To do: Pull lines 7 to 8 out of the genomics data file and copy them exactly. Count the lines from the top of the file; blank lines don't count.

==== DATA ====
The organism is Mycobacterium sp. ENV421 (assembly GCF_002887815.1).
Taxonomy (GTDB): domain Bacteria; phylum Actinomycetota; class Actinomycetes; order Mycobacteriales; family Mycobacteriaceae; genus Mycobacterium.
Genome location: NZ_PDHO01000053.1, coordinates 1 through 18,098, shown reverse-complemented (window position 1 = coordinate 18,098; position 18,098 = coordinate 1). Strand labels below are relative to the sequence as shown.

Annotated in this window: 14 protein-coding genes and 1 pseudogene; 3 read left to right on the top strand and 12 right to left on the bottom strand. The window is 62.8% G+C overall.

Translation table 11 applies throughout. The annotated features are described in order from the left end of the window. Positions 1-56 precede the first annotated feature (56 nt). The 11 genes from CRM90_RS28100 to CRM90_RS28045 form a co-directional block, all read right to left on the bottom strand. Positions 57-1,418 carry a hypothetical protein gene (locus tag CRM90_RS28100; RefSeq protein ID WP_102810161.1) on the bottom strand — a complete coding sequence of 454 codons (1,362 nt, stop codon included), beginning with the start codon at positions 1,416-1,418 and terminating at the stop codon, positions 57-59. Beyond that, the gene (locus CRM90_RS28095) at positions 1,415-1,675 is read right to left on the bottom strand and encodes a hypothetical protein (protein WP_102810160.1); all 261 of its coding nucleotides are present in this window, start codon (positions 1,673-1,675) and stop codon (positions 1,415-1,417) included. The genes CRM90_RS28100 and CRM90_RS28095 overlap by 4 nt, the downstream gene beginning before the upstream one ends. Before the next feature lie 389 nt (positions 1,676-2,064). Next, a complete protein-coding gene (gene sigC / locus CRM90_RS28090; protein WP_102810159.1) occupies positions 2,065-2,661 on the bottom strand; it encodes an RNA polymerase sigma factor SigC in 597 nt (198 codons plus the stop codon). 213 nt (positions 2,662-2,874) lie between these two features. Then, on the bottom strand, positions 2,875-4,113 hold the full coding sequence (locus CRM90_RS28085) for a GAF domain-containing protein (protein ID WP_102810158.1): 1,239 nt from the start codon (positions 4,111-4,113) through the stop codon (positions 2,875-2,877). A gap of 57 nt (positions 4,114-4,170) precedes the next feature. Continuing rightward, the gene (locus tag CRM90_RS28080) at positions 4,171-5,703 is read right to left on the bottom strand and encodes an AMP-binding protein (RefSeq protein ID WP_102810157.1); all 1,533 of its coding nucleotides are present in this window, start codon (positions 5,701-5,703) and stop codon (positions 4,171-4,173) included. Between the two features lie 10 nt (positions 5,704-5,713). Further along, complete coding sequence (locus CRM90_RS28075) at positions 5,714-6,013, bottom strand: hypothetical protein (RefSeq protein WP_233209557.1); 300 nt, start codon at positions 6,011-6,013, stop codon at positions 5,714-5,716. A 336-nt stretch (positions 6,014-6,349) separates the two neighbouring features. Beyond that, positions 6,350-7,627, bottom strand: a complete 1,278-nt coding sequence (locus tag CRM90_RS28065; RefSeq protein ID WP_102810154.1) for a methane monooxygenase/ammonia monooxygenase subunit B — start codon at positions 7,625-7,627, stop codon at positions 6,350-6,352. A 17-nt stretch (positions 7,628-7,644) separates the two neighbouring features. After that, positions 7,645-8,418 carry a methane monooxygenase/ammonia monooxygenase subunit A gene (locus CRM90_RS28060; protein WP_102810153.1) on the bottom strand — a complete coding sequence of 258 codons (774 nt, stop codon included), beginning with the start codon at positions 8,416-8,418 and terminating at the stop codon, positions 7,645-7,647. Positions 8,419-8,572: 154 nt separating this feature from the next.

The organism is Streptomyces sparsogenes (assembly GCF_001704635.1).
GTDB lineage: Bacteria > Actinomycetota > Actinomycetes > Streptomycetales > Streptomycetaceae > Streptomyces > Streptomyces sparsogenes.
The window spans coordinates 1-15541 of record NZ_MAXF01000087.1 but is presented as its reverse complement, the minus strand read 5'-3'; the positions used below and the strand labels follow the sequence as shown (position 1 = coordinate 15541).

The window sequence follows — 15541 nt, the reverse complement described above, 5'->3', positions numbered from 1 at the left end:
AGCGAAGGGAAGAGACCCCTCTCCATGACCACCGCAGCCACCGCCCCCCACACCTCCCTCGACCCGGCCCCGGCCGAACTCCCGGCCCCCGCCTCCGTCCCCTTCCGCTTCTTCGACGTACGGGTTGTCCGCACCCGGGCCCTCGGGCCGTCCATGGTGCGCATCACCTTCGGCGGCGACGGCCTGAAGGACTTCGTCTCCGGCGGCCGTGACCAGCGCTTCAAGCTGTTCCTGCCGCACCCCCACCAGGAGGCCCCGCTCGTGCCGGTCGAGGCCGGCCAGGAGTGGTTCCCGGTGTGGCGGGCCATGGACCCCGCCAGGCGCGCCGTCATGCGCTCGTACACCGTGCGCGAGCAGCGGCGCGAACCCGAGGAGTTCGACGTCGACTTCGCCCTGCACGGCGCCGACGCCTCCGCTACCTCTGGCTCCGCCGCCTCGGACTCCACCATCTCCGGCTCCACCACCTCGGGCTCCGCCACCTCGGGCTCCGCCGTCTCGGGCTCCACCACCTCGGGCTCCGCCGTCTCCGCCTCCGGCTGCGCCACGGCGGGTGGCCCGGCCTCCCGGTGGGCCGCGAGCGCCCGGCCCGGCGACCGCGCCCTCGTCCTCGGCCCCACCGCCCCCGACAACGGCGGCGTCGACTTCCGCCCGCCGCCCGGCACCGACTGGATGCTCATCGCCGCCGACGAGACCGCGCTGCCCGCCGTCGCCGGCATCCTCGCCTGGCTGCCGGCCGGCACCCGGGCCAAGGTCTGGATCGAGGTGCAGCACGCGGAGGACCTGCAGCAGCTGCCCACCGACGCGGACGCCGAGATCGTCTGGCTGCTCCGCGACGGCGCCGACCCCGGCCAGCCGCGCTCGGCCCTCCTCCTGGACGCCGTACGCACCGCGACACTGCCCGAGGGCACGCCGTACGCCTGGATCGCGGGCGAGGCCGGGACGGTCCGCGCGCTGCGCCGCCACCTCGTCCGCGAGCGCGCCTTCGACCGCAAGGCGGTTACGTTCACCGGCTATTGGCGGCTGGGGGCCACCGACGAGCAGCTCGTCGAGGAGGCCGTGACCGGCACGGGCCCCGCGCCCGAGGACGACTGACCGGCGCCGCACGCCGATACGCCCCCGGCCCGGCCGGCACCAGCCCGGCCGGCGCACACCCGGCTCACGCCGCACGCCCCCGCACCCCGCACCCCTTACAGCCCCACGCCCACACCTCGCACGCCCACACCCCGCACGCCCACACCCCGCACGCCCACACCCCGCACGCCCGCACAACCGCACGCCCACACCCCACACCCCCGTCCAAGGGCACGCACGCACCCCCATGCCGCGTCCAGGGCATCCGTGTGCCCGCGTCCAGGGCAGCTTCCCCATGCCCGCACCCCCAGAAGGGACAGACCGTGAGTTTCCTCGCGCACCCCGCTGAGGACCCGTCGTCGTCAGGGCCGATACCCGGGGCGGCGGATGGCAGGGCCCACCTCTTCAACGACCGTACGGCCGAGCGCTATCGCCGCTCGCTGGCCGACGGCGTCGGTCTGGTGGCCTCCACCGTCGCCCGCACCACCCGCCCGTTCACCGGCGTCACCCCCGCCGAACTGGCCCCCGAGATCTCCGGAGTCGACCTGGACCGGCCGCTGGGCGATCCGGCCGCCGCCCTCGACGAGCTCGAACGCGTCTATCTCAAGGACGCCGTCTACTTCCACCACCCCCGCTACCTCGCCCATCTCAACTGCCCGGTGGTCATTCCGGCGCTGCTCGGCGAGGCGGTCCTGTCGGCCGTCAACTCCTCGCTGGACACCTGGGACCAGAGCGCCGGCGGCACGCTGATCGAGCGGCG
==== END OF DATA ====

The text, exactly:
GTDB lineage: Bacteria > Actinomycetota > Actinomycetes > Streptomycetales > Streptomycetaceae > Streptomyces > Streptomyces sparsogenes.
The window spans coordinates 1-15541 of record NZ_MAXF01000087.1 but is presented as its reverse complement, the minus strand read 5'-3'; the positions used below and the strand labels follow the sequence as shown (position 1 = coordinate 15541).